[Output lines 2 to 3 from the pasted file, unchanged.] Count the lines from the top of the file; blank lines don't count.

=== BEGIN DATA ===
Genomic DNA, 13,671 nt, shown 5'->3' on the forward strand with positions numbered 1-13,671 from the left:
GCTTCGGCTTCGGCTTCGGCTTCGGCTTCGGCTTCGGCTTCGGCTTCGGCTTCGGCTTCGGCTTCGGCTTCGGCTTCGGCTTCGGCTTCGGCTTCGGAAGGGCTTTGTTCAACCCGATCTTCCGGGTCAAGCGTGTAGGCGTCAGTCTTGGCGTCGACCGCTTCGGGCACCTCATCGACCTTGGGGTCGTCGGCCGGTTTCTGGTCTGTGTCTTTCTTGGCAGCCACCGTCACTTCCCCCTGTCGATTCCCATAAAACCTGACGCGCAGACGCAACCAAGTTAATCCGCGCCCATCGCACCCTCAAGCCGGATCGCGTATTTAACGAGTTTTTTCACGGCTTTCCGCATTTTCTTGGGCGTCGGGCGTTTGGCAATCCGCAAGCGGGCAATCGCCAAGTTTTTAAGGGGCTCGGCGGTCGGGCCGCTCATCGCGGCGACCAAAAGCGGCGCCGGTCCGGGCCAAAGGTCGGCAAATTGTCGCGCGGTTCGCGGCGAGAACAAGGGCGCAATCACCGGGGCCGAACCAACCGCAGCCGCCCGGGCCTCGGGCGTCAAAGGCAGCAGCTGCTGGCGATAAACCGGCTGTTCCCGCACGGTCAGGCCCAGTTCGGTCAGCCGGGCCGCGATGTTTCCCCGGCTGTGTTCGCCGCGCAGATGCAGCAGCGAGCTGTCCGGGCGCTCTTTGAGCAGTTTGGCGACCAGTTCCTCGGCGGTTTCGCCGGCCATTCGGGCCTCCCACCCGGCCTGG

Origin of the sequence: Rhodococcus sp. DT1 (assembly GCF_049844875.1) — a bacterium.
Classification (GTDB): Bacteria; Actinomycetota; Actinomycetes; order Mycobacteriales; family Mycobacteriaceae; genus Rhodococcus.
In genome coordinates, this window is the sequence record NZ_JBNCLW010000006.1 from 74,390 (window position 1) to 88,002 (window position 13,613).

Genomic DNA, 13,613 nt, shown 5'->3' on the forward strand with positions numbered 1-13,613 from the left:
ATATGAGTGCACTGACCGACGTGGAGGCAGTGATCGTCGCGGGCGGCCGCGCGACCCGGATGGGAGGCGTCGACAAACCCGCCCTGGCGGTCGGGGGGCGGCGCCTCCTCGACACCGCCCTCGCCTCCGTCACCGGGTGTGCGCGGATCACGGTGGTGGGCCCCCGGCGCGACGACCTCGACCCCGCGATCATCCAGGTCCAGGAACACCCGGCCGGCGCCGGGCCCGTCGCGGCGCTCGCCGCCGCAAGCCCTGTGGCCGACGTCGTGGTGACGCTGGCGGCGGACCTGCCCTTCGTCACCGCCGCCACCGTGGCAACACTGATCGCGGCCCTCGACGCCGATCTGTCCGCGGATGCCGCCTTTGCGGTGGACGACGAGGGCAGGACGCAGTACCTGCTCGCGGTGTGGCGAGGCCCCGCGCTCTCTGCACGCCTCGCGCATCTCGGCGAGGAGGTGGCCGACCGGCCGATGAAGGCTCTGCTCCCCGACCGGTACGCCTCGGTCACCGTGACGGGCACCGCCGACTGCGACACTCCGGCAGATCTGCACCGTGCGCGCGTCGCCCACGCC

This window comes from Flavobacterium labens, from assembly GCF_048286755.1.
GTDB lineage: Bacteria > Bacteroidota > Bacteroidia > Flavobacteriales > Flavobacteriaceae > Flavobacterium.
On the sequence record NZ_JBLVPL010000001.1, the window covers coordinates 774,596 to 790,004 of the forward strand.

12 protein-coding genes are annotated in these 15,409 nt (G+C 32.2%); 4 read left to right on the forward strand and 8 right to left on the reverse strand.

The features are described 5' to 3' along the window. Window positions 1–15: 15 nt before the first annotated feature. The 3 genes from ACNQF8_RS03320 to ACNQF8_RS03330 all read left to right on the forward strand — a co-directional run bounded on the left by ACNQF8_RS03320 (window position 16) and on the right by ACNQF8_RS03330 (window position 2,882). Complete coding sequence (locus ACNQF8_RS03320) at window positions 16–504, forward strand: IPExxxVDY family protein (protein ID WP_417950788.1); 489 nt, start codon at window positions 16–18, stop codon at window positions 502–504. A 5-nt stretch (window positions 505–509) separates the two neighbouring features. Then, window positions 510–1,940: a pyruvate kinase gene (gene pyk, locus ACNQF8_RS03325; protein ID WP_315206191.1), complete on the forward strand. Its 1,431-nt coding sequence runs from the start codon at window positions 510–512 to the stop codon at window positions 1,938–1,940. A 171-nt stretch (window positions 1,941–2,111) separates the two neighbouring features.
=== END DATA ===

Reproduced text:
GCTTCGGCTTCGGCTTCGGCTTCGGCTTCGGCTTCGGCTTCGGCTTCGGCTTCGGCTTCGGCTTCGGCTTCGGCTTCGGCTTCGGCTTCGGCTTCGGAAGGGCTTTGTTCAACCCGATCTTCCGGGTCAAGCGTGTAGGCGTCAGTCTTGGCGTCGACCGCTTCGGGCACCTCATCGACCTTGGGGTCGTCGGCCGGTTTCTGGTCTGTGTCTTTCTTGGCAGCCACCGTCACTTCCCCCTGTCGATTCCCATAAAACCTGACGCGCAGACGCAACCAAGTTAATCCGCGCCCATCGCACCCTCAAGCCGGATCGCGTATTTAACGAGTTTTTTCACGGCTTTCCGCATTTTCTTGGGCGTCGGGCGTTTGGCAATCCGCAAGCGGGCAATCGCCAAGTTTTTAAGGGGCTCGGCGGTCGGGCCGCTCATCGCGGCGACCAAAAGCGGCGCCGGTCCGGGCCAAAGGTCGGCAAATTGTCGCGCGGTTCGCGGCGAGAACAAGGGCGCAATCACCGGGGCCGAACCAACCGCAGCCGCCCGGGCCTCGGGCGTCAAAGGCAGCAGCTGCTGGCGATAAACCGGCTGTTCCCGCACGGTCAGGCCCAGTTCGGTCAGCCGGGCCGCGATGTTTCCCCGGCTGTGTTCGCCGCGCAGATGCAGCAGCGAGCTGTCCGGGCGCTCTTTGAGCAGTTTGGCGACCAGTTCCTCGGCGGTTTCGCCGGCCATTCGGGCCTCCCACCCGGCCTGG

Origin of the sequence: Rhodococcus sp. DT1 (assembly GCF_049844875.1) — a bacterium.